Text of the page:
Friday, Nov. 2 saw the completion of another phase in the U-Pass referendum, as the deadline for the registration of “yes” or “no” sides closed. Registering a side enables students to officially campaign for either side on campus.
The process of registering a side required students to fill out an application form, gather 50 signatures from University of Manitoba students, provide a list of all individuals that will be participating in the side’s activities, and attend the All Candidates’ Meeting.
Kelsey Clifford, chief returning officer (CRO) overseeing the referendum, explained to the Manitoban that a side has UMSU approval to “publicly express their opinion using posters and banners, online media, and referendum forums.”
Clifford also noted that registered sides are provided with a budget.
According to Bylaw 1021 of the UMSU bylaw manual, members of the UMSU executive are allowed to campaign for a side – but must take a leave of absence from their position on the executive. Clifford told the Manitoban that a member of the executive will be taking a leave in order to take on campaigning duties with a side.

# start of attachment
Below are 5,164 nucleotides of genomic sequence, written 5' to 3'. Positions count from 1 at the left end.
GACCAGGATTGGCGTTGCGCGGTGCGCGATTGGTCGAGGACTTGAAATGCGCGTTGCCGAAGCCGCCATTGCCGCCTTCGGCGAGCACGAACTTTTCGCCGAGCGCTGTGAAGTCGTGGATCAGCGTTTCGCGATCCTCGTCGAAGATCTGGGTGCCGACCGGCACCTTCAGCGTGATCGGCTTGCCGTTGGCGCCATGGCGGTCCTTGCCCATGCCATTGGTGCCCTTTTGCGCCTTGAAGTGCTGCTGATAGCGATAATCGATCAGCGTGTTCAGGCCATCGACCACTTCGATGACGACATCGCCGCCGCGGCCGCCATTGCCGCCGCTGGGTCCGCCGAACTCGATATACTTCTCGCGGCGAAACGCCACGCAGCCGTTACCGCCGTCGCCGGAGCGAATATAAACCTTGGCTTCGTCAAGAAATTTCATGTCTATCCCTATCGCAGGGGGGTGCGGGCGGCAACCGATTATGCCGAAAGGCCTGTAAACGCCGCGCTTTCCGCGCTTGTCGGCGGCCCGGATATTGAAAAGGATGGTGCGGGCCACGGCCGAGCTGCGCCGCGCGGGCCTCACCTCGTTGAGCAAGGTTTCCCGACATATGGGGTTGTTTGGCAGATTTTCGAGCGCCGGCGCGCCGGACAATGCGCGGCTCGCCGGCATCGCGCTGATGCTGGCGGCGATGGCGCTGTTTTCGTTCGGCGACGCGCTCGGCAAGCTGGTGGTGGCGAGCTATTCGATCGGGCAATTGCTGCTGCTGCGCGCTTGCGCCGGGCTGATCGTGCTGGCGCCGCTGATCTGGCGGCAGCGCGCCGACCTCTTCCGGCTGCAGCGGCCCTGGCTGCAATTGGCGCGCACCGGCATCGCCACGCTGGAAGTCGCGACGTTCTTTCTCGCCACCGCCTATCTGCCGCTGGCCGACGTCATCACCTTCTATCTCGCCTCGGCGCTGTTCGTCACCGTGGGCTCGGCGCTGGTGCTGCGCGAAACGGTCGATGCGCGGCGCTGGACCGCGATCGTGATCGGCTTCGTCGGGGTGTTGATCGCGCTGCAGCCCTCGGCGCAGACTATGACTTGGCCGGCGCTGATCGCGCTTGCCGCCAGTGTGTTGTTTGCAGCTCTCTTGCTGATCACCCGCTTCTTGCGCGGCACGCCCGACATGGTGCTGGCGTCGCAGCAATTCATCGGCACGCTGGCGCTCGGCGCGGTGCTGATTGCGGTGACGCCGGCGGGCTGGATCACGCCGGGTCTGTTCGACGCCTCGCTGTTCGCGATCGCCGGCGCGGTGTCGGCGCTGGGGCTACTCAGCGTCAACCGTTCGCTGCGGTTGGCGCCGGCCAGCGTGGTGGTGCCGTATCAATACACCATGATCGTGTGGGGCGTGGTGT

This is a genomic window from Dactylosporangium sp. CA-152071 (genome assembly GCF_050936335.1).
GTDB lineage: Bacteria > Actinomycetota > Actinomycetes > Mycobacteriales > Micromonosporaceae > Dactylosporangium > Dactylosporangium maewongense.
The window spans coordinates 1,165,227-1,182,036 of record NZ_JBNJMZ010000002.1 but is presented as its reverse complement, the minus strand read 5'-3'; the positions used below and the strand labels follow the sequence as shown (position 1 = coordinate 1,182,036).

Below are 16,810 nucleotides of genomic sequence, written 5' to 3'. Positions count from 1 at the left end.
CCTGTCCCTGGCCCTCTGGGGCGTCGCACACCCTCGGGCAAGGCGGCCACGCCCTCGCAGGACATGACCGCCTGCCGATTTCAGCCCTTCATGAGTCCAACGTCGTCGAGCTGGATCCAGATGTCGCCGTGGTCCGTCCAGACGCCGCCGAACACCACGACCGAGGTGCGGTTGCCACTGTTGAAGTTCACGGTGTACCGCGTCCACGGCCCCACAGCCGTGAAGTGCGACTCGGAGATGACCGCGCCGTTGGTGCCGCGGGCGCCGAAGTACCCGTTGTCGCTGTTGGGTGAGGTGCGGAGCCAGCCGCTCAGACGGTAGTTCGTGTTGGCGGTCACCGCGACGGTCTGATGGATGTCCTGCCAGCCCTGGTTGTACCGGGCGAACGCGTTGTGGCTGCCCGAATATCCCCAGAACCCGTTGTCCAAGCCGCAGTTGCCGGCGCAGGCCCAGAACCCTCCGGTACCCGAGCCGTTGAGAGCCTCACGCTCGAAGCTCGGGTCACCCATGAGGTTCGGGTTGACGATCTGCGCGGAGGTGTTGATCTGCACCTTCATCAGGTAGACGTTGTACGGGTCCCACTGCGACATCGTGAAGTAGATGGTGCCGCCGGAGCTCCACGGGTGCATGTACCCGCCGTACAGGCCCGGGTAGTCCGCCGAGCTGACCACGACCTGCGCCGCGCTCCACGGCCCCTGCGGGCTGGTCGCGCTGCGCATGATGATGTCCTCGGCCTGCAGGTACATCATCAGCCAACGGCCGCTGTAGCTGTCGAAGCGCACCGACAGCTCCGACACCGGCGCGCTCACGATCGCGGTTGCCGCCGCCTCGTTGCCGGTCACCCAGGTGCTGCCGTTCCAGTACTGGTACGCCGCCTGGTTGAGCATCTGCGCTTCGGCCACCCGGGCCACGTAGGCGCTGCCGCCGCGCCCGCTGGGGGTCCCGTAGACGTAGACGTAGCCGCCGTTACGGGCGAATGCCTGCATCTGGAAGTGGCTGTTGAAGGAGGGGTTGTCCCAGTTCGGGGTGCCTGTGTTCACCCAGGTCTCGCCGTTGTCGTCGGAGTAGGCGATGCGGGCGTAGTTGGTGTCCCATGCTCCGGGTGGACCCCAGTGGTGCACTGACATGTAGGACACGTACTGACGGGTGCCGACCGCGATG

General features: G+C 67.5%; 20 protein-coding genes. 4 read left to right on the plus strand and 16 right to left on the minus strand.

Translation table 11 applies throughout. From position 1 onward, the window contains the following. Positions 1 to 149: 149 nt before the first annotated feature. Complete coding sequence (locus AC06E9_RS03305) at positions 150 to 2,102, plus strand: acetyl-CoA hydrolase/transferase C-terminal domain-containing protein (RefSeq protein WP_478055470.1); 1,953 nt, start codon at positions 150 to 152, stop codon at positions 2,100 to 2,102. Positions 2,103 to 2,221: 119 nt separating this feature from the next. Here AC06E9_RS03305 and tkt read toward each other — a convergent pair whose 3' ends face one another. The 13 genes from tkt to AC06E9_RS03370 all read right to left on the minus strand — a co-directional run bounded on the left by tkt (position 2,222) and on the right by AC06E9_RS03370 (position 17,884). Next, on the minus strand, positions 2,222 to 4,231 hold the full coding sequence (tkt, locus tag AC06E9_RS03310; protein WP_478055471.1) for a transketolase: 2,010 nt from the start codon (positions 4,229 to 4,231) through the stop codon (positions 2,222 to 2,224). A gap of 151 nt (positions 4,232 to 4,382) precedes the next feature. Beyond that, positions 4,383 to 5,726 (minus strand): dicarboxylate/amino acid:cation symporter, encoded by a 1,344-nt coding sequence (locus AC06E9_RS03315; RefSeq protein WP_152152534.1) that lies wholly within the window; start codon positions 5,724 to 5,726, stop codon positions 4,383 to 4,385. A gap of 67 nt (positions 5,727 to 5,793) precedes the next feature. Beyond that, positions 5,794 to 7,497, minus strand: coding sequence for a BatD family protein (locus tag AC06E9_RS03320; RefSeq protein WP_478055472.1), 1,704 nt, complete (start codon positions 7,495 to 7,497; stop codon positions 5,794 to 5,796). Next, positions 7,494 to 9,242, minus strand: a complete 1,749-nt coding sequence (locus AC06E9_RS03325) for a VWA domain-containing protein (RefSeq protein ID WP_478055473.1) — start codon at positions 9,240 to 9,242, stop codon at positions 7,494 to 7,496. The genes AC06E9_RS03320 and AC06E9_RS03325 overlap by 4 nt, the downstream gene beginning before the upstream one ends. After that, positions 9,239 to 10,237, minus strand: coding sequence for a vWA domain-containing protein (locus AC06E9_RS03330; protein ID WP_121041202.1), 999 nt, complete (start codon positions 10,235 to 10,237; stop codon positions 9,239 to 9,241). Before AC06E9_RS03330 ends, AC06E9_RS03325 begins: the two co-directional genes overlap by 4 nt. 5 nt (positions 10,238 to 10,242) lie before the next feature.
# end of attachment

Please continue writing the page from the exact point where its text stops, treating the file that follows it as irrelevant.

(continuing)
At the time of the deadline, Clifford’s office had received two application packages – one for each side. Although only one “yes” and one “no” side is permitted to campaign, students may still sign-up to volunteer for the side of their choice post registration deadline. Clifford explained that students who would like to become involved with a side can do so through the CRO’s office.
A series of forums will be held on Nov. 8 and 9, at which both sides will express why they believe the U-pass should be adopted or not.
Forums will be held on the Bannatyne campus on Nov. 8 at 11:45 a.m. in the Buhler Building Atrium and on the Fort Garry campus on Nov. 9 at 11:45 a.m. at the Fireplace Lounge in University Centre.
UMFM, the U of M’s student radio station, will host an on-air forum on Nov. 9 at 5:00 p.m..
Tyler Wiebe, a student involved in the registered “no” side, recently spoke with the Manitoban about his objections to the U-Pass, encouraging other students to join his campaign.
“I believe that it’s a great idea to get all the students that take the bus to form a collective group in order to gain purchasing power and ultimately, get better bus rates. But you cannot force those students who do not take the bus to pay for a service that they do not want [ . . . ] All I want is to make sure that the students who do not take the bus are given the option to opt-out.”
A “yes” majority vote in the referendum would enable UMSU to move forward in negotiations with Winnipeg Transit and the municipal government. UMSU’s U-Pass website notes that, following a referendum, finalizing an agreement could take anywhere from several months to a year.
Those who would like to know more about the referendum process can contact the CRO’s office at email@example.com or visit umsu.ca/u-pass.